At any rate, we're suspended right now, awaiting further information, but mostly I feel like whispering, about my last post, "Nevermind." 

Having done that, I can also admit that I do think something will work out, somehow (thanks for the gift of that attitude in life, Mom!).  Until then, though, I'm pretty much sitting in front of the computer muttering "Crap.  Damn.  Crap.  Suck.  Piss.  Ass-hattery Up the Butthole" (don't read that last part, Mom!) and finding myself blogging about uncertainty when I'd had all good intentions today of writing about this one time I went and ordered a hamburger.

Never fear.  In my life, heart, stomach, and storytelling, the hamburger always wins out.  So I'll get to that story here in a few days.  If the wait is going to be too much for you, I'll give away the ending now: 

I ate the thing.

And, unlike the hamburger with a toenail in it that Roseanne Roseannadanna once ate, mine was actually relatively untainted,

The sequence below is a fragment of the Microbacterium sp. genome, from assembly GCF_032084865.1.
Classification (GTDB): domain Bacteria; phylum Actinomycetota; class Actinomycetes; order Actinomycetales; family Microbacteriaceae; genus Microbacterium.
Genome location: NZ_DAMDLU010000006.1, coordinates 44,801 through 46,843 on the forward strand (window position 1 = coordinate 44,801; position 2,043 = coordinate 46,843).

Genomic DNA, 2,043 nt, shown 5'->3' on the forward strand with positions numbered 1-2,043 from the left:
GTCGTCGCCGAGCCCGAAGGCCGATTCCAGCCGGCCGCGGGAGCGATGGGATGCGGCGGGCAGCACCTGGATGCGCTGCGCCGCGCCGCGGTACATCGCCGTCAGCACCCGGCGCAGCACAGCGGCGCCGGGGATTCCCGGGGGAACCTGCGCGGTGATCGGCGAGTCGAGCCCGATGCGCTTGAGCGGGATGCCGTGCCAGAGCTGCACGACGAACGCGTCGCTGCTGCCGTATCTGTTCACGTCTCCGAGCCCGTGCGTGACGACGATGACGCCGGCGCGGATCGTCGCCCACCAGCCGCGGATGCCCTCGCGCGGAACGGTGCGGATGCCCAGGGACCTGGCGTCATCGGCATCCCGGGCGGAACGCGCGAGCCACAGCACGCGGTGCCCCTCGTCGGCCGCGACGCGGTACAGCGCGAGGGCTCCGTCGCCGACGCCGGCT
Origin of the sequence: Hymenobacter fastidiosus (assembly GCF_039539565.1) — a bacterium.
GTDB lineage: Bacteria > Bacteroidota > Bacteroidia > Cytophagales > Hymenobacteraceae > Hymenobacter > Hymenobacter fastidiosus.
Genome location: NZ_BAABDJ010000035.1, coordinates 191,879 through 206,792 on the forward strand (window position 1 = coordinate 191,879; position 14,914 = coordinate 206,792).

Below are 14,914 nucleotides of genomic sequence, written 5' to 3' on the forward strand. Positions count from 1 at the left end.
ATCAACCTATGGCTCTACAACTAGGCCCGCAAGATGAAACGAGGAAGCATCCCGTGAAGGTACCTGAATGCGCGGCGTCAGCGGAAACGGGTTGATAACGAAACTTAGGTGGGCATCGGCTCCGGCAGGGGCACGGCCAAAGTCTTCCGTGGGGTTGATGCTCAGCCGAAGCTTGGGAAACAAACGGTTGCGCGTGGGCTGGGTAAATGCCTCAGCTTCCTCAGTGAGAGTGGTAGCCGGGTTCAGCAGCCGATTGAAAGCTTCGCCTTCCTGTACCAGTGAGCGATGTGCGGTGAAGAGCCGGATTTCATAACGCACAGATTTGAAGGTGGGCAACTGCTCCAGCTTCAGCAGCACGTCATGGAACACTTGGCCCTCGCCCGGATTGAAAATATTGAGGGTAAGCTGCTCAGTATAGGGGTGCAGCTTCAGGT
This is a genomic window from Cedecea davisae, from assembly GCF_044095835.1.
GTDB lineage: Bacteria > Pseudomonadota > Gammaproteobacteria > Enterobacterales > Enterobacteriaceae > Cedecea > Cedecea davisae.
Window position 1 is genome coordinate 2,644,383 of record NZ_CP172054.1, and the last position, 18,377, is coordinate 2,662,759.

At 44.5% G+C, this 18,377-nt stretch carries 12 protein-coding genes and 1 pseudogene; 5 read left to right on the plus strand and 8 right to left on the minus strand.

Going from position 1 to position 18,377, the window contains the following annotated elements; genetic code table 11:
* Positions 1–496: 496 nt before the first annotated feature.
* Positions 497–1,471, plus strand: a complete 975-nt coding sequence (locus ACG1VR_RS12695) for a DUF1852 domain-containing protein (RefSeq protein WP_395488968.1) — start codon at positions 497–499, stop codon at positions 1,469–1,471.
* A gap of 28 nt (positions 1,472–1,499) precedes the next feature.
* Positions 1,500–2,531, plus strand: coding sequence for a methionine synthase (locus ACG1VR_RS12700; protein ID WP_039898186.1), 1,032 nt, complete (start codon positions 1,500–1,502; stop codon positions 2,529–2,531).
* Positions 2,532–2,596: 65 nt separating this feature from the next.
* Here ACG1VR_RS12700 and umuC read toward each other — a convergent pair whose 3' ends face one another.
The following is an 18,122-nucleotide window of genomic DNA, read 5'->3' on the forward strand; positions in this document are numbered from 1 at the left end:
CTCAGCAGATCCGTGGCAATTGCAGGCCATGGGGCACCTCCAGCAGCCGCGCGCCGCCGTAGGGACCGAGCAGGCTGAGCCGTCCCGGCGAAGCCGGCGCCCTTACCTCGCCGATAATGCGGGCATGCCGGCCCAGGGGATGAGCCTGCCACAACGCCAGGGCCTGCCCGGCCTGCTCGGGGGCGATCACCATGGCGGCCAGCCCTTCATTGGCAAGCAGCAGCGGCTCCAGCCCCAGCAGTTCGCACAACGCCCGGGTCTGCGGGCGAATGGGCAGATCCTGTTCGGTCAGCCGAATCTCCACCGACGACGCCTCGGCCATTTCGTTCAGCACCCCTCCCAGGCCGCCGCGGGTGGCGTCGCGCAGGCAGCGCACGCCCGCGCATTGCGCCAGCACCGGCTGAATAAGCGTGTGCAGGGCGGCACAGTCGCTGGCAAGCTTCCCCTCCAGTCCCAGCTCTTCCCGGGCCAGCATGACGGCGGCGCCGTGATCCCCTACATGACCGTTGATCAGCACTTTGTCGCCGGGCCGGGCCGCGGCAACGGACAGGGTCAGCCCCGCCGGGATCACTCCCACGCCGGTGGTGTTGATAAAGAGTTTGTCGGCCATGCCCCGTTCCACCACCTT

featuring only the usual ick:   rat hairs and cow nostrils and ground up embassy workers.

Chew on that.

19 comments:

Jenn @ Juggling Life said...

It so must happen. I think this is just a little speedbump on the road to your Italian adventure.

We are having an exchange student for the coming school year and I do know the school district is quite picky about him being on an H-1 student visa. It took a while to find a company that would do a direct placement (he knew of us through friends and wants to stay with us).

secret agent woman said...

Rosanne Rosannadanna knew. I hope this all gets sorted out. (I was able to type that without interference from my nipples.)

Vic said...

Oh, the Great God of Bureaucracy. I'm sorry about the whole theater of the absurd thing that's happening!

I do remember Rosanne Rosannadanna, and I'm pretty sure I could type this with my nipples from a much greater distance than ten years ago, provided some kind of scaffolding was involved.